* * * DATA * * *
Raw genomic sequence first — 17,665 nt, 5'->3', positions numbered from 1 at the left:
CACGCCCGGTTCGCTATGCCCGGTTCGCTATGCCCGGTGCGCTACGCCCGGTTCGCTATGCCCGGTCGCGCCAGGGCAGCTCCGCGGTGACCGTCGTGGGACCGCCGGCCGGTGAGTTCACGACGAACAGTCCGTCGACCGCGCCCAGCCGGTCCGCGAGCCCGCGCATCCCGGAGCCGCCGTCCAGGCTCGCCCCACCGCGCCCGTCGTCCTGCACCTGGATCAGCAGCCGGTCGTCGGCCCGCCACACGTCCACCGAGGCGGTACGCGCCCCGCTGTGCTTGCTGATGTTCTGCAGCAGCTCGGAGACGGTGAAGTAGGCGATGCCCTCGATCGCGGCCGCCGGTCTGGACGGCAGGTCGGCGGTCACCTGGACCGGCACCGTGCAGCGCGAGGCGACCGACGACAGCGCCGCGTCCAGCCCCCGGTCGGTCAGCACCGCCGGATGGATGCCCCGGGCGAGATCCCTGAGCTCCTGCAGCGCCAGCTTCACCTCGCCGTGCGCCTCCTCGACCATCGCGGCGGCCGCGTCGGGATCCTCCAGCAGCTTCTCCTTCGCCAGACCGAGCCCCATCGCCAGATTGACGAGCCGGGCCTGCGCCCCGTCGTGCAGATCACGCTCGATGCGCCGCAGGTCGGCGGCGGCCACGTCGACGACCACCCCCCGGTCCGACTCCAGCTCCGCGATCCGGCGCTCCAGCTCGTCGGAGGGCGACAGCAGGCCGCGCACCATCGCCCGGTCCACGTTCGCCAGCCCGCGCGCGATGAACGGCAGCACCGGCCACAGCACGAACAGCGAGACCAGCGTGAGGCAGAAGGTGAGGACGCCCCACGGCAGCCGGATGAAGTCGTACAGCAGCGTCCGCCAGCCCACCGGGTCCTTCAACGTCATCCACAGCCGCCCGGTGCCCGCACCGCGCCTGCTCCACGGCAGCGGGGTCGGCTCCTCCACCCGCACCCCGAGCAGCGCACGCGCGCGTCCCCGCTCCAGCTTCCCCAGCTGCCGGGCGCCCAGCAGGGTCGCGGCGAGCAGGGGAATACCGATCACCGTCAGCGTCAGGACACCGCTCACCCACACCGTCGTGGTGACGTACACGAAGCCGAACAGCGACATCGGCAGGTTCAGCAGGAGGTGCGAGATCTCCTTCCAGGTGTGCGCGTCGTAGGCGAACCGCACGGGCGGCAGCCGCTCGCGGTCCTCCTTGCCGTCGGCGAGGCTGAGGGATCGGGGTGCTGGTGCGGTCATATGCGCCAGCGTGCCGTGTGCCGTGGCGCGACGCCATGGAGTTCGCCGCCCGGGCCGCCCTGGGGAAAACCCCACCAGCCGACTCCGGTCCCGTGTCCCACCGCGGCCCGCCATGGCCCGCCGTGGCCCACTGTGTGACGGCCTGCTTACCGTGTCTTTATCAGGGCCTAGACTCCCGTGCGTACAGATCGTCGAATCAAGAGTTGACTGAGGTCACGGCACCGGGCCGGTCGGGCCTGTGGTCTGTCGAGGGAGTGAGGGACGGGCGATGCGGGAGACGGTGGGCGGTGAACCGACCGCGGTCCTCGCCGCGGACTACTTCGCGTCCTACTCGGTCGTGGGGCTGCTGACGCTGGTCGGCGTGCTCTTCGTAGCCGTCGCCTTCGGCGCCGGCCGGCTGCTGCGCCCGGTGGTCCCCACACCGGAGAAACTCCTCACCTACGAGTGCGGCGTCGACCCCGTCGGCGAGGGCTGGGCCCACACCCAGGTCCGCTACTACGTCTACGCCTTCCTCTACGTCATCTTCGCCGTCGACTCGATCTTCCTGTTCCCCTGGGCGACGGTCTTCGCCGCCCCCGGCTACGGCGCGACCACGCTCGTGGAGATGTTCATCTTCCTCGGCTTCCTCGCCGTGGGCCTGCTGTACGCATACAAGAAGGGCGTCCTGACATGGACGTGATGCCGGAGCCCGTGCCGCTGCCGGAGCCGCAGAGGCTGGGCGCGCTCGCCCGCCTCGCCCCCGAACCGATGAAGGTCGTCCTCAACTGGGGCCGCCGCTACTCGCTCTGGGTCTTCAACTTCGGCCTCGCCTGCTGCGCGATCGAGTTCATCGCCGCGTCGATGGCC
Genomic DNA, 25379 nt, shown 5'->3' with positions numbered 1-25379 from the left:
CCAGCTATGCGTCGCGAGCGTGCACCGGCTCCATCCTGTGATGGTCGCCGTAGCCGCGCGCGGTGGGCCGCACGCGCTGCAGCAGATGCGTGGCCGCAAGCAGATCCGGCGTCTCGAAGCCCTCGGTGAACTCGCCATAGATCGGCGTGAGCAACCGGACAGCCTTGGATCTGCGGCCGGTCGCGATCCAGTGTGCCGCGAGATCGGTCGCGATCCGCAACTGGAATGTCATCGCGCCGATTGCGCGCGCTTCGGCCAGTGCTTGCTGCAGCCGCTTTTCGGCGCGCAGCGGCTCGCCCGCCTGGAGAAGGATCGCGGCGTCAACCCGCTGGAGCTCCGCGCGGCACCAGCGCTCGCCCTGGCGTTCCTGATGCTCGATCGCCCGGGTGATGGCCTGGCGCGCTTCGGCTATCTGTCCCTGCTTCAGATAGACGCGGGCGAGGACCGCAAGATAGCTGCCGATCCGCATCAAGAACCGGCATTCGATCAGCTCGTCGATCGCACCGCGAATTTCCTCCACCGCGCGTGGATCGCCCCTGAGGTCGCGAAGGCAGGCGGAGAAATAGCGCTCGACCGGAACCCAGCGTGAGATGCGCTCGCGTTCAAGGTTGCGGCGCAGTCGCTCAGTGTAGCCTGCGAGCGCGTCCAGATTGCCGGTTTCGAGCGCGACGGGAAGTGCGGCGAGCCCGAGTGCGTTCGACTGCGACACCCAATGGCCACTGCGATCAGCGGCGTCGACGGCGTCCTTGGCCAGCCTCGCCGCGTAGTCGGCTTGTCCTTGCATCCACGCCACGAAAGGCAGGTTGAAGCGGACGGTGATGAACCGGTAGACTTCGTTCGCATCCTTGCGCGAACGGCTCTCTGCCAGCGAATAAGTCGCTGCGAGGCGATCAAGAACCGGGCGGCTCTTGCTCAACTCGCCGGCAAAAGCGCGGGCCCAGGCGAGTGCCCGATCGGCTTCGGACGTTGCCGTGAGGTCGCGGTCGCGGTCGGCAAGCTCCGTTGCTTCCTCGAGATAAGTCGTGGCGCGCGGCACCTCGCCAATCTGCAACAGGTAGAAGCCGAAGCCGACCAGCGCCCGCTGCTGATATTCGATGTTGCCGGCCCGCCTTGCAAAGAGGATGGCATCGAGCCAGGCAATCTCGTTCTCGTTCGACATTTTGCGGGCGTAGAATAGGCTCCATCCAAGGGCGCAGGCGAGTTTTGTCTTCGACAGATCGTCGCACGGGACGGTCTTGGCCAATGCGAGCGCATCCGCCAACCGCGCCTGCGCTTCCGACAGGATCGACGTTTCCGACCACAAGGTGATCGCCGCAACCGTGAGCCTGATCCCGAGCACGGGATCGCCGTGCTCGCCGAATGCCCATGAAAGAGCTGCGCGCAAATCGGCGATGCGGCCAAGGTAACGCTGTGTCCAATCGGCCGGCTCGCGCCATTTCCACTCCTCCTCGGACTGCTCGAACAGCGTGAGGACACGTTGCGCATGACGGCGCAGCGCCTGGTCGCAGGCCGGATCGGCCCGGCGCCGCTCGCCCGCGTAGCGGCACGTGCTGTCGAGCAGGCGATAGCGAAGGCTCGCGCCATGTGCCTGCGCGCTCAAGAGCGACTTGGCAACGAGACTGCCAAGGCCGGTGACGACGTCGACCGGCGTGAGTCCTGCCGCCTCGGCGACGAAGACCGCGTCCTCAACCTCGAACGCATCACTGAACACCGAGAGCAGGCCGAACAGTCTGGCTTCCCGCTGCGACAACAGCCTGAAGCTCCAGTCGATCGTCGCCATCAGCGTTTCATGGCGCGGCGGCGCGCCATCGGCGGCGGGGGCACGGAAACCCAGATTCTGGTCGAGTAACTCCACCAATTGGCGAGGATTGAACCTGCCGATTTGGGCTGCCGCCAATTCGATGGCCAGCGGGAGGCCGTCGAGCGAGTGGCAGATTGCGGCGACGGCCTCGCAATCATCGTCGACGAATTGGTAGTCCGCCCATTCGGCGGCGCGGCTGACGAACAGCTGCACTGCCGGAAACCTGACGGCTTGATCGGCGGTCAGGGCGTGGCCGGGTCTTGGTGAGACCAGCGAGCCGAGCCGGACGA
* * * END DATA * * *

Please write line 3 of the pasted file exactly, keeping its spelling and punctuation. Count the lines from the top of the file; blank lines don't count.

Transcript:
Genomic DNA, 25379 nt, shown 5'->3' with positions numbered 1-25379 from the left: